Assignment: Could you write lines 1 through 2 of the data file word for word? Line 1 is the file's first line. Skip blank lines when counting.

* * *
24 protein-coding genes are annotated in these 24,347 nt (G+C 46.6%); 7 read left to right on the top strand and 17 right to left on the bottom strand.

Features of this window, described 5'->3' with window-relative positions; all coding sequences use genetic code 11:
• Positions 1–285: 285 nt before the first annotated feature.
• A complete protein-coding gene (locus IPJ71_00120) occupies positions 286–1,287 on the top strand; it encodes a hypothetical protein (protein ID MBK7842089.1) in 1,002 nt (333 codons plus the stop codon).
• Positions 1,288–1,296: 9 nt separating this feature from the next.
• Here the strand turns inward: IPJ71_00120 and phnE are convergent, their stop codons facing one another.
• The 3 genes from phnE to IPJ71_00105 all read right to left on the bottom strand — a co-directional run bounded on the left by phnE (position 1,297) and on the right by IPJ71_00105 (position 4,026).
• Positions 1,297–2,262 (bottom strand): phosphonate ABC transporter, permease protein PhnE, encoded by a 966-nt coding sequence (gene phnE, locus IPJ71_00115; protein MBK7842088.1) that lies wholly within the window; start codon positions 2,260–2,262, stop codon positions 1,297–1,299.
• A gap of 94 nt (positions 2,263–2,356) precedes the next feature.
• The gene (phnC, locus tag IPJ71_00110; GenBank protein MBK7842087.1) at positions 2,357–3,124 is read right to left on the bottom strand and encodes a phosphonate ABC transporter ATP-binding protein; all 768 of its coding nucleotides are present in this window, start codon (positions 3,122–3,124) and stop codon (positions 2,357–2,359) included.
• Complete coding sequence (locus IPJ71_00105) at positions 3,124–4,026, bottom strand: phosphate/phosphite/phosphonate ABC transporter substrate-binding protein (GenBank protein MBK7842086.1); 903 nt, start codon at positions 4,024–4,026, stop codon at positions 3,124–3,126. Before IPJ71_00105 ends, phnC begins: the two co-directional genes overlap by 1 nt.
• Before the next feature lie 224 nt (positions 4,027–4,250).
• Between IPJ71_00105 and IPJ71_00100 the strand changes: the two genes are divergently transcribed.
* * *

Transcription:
24 protein-coding genes are annotated in these 24,347 nt (G+C 46.6%); 7 read left to right on the top strand and 17 right to left on the bottom strand.

Features of this window, described 5'->3' with window-relative positions; all coding sequences use genetic code 11: